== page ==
Zero-G Couture for the Fashionista

Not everyone in space will wear articulated, bulky space suits.

And not all space ships/stations will be able to afford to provide power for gravity everywhere. Plus, some people will just prefer low and zero-g spaces - people with chronic ailments or fragile bones or joint issues or weight issues.

I’m tired of reading about “ship suits” and authors glossing over what people wear in space.

So, I need help designing suitable zero-g fashions.

How do people keep their hems from floating up and getting in their faces? I’ve thought of farthingale-type light wire cages for clothing with wide hems (bell bottom pant legs, dresses, skirts, tunics…) with the fabric magnetized to cling to the frames. Shorter, narrower hems and ruffles can be corralled with “horsehair tape”, wire, and even duct tape. Wealthy fashionistas might have arduino style robots with tiny thrusters to keep “flutter” sleeves and ruffled necklines from floating up and covering their faces. Shirt hems might be magnetized to pant/skirt waist bands (gives greater freedom of movement than hooks, snaps, or even touch & close fasteners. What other ways can hems be made to behave or to move in fascinating ways?

What sort of shoes would they wear? Mind you - no gravity so they don’t need to actually walk in them. Would they be fancy architectural structures? Would they be built to hide thrusters for “swimmability”? What kind of awesome things could shoes do if they weren’t needed for walking or protection? Toes can manipulate any “animation”. Oh - what about firing weapons? Lights!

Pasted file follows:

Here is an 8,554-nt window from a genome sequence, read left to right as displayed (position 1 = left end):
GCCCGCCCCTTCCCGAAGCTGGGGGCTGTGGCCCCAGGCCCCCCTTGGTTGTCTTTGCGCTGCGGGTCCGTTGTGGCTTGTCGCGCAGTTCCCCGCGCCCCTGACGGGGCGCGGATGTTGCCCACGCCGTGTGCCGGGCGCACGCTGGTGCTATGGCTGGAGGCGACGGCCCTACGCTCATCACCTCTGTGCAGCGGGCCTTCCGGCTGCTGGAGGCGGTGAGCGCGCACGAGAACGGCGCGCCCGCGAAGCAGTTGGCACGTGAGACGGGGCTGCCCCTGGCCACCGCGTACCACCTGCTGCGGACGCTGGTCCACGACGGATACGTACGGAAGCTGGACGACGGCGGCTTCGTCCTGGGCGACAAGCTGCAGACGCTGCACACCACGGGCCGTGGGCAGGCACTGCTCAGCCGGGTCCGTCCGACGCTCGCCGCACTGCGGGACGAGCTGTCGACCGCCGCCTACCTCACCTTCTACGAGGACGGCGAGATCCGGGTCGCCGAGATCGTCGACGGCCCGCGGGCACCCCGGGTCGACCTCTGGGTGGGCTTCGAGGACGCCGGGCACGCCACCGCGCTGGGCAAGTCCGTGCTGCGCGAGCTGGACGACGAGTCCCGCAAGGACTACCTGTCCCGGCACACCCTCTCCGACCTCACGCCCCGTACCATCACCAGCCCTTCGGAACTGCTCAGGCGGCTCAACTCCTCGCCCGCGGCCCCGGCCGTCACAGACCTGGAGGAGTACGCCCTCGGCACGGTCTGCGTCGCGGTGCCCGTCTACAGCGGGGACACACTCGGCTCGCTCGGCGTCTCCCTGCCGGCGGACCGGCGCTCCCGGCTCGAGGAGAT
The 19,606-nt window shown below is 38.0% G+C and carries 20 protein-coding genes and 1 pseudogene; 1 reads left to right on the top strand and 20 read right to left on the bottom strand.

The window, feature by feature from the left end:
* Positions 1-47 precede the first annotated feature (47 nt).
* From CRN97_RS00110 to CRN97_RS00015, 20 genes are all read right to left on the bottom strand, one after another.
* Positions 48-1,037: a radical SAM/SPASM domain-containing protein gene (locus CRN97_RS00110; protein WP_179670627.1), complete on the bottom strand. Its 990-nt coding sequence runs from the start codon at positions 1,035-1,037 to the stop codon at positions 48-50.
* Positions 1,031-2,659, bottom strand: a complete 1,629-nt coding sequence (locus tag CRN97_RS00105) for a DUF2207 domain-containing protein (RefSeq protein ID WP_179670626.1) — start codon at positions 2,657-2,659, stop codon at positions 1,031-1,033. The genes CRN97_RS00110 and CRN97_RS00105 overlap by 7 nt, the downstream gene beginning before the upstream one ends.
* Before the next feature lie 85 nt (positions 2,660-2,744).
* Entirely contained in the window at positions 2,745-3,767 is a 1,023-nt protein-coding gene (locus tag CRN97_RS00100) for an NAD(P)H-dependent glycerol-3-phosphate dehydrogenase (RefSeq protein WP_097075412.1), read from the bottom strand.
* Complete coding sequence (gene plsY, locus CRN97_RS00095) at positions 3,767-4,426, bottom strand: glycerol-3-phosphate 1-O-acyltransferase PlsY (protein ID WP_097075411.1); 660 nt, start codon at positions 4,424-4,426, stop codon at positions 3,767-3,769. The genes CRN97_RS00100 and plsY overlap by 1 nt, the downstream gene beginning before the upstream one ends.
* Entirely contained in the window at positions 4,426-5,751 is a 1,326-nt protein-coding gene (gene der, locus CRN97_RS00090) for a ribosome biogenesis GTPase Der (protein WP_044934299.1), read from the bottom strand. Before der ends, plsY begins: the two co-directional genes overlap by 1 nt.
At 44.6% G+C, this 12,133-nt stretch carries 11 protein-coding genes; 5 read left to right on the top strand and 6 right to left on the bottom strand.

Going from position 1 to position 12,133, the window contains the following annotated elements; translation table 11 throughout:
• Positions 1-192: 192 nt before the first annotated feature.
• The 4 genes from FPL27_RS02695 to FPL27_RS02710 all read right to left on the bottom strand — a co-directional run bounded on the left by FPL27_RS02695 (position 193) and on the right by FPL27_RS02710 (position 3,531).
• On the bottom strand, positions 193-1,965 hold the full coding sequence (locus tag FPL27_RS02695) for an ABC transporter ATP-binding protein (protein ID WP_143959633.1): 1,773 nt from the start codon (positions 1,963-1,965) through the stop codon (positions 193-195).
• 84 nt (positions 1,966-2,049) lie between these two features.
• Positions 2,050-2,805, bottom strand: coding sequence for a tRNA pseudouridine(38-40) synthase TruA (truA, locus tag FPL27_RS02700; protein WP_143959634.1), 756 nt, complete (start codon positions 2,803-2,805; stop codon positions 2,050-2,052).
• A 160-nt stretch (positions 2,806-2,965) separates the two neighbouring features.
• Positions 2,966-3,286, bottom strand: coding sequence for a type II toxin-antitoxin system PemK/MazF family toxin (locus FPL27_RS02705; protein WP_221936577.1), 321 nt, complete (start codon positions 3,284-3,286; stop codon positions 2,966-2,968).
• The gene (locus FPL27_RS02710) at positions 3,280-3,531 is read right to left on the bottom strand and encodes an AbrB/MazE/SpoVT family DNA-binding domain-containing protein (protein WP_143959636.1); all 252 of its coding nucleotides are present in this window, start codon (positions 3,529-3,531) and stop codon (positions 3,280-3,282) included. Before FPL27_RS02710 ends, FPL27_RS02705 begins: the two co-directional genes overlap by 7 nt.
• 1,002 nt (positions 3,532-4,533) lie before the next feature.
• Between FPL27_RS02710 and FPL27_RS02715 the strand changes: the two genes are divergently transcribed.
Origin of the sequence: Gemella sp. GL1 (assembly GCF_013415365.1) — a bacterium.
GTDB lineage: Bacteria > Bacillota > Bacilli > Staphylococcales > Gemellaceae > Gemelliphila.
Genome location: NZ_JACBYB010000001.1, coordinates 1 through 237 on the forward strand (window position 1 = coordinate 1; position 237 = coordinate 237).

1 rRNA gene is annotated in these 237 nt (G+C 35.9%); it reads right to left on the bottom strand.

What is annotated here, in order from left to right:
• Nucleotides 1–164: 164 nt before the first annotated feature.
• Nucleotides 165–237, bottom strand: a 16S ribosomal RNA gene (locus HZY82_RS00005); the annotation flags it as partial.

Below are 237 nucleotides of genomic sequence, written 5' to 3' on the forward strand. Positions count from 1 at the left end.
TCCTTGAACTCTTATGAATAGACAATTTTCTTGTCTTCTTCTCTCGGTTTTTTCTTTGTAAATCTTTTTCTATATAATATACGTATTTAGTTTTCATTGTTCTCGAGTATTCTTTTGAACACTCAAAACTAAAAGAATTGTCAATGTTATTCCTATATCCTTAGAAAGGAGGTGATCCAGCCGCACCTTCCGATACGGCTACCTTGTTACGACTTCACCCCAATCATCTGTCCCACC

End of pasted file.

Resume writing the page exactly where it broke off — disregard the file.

Since weight isn’t a concern (but inertia is), would zero-g fashionistas wear fanciful headgear? We can go beyond what we see on the modern runway, which is fantastical enough, so imagining headwear that tops that would be interesting.

What sorts of fabrics would such fashionistas prefer - natural or manufactured? Transparent, translucent, opaque? Lightweight, heavyweight, a combination? Would they focus on texture over weight?

I will have more questions - and maybe sketches (don’t laugh at them - I am so not an artist).


Wow, @TinyFist! All of your ideas have really got me thinking. I’m not much of a fashionista in the real world, so I don’t always put enough thought into this when writing. Thanks for making me think.

And I would love to see some sketches.

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So would I! I am a dreadful terrible no good very bad artist. The best I can do is doodle.

I can’t draw the underpinnings, and I think those are the most important parts - or the thrusters.